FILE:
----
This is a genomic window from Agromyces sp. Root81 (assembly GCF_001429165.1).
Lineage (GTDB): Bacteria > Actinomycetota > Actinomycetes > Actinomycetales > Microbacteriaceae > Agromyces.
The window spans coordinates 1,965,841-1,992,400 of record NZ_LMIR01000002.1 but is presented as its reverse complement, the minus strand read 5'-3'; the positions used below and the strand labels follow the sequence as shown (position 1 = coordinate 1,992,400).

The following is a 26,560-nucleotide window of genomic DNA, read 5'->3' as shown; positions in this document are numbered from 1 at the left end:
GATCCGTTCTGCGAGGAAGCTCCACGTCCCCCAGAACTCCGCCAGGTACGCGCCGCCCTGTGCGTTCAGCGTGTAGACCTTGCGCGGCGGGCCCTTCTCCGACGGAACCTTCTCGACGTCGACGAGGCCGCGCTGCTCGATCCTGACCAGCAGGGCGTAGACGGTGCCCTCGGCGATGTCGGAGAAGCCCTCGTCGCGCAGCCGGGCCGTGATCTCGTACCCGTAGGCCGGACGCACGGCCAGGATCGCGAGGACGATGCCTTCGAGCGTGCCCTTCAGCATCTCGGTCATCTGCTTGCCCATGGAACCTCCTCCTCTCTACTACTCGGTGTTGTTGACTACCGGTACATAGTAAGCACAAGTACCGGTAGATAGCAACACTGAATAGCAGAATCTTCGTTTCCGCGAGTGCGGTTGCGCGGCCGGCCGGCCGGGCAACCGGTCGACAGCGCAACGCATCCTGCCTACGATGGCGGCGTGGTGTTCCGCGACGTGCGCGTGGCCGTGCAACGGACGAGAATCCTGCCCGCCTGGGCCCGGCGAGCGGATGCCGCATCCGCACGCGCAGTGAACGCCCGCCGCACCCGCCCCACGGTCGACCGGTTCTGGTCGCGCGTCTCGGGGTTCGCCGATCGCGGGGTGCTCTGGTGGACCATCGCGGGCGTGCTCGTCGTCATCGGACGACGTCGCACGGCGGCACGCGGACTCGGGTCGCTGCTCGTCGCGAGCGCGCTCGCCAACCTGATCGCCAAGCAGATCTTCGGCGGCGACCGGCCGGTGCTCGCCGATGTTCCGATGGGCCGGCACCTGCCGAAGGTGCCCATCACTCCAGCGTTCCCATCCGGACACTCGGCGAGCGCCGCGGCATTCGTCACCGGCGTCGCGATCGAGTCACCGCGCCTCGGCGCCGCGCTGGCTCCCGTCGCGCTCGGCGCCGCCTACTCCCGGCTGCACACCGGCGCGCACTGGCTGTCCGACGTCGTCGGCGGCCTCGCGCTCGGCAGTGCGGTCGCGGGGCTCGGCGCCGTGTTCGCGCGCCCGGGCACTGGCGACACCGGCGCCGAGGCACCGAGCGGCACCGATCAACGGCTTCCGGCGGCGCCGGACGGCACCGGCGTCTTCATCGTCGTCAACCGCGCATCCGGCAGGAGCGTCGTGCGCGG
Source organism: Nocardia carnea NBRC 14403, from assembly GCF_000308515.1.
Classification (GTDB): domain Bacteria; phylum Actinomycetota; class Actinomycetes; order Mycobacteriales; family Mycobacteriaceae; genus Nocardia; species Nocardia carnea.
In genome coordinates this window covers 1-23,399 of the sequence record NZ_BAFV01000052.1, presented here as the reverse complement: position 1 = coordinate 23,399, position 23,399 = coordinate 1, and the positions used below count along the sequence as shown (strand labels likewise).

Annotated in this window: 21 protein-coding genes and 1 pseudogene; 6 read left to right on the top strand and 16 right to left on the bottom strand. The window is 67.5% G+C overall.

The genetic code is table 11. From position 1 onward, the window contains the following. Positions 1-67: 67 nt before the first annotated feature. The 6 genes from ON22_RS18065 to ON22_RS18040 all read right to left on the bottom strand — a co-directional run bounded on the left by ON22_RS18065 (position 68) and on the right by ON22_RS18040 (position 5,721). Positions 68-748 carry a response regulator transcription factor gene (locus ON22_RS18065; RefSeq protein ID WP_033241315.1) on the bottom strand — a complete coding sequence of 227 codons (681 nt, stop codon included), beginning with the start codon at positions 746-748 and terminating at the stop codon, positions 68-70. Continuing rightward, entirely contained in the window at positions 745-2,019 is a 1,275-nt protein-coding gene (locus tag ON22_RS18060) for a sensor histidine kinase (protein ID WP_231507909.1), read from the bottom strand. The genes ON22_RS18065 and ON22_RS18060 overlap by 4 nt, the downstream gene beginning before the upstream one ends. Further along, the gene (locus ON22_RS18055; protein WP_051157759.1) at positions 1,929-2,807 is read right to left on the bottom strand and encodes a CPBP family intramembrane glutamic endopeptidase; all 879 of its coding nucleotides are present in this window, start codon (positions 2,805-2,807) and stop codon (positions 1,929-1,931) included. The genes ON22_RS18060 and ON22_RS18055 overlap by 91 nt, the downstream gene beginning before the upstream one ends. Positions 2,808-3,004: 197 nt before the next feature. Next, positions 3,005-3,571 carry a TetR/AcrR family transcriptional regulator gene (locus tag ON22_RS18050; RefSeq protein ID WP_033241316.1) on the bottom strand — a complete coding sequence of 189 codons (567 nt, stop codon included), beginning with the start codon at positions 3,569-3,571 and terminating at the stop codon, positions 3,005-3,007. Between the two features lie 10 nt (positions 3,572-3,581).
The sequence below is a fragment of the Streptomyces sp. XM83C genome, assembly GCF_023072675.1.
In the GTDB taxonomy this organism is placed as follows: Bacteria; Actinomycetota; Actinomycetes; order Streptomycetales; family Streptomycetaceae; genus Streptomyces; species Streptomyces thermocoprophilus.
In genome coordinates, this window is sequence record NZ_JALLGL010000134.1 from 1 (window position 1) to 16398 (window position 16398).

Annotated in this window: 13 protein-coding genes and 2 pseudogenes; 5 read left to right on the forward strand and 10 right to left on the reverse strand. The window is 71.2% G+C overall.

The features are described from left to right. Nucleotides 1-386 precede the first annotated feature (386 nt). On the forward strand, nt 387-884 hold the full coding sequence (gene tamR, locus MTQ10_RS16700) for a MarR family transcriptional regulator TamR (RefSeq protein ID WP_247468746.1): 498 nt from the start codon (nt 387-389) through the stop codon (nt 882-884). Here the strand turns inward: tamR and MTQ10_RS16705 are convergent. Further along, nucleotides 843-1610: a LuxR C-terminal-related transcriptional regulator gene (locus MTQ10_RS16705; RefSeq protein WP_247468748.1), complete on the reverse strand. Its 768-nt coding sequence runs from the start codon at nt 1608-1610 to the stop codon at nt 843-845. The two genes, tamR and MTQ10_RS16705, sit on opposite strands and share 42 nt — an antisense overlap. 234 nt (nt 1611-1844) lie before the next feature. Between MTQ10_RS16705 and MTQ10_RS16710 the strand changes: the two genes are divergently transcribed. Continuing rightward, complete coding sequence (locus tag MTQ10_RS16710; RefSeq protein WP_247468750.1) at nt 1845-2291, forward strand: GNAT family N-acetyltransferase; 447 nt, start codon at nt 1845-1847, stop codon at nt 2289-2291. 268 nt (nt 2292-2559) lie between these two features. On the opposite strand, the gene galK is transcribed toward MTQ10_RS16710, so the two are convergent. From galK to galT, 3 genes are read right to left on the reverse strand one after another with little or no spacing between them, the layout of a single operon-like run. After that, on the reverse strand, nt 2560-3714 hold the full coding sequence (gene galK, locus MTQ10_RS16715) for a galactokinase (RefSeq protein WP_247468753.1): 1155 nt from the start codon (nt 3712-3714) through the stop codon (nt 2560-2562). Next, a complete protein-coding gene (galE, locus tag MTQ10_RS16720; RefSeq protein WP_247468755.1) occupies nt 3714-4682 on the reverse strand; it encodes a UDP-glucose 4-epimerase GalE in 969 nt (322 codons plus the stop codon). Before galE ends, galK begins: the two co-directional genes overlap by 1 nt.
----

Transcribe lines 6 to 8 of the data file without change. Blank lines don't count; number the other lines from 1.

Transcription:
Source organism: Nocardia carnea NBRC 14403, from assembly GCF_000308515.1.
Classification (GTDB): domain Bacteria; phylum Actinomycetota; class Actinomycetes; order Mycobacteriales; family Mycobacteriaceae; genus Nocardia; species Nocardia carnea.
In genome coordinates this window covers 1-23,399 of the sequence record NZ_BAFV01000052.1, presented here as the reverse complement: position 1 = coordinate 23,399, position 23,399 = coordinate 1, and the positions used below count along the sequence as shown (strand labels likewise).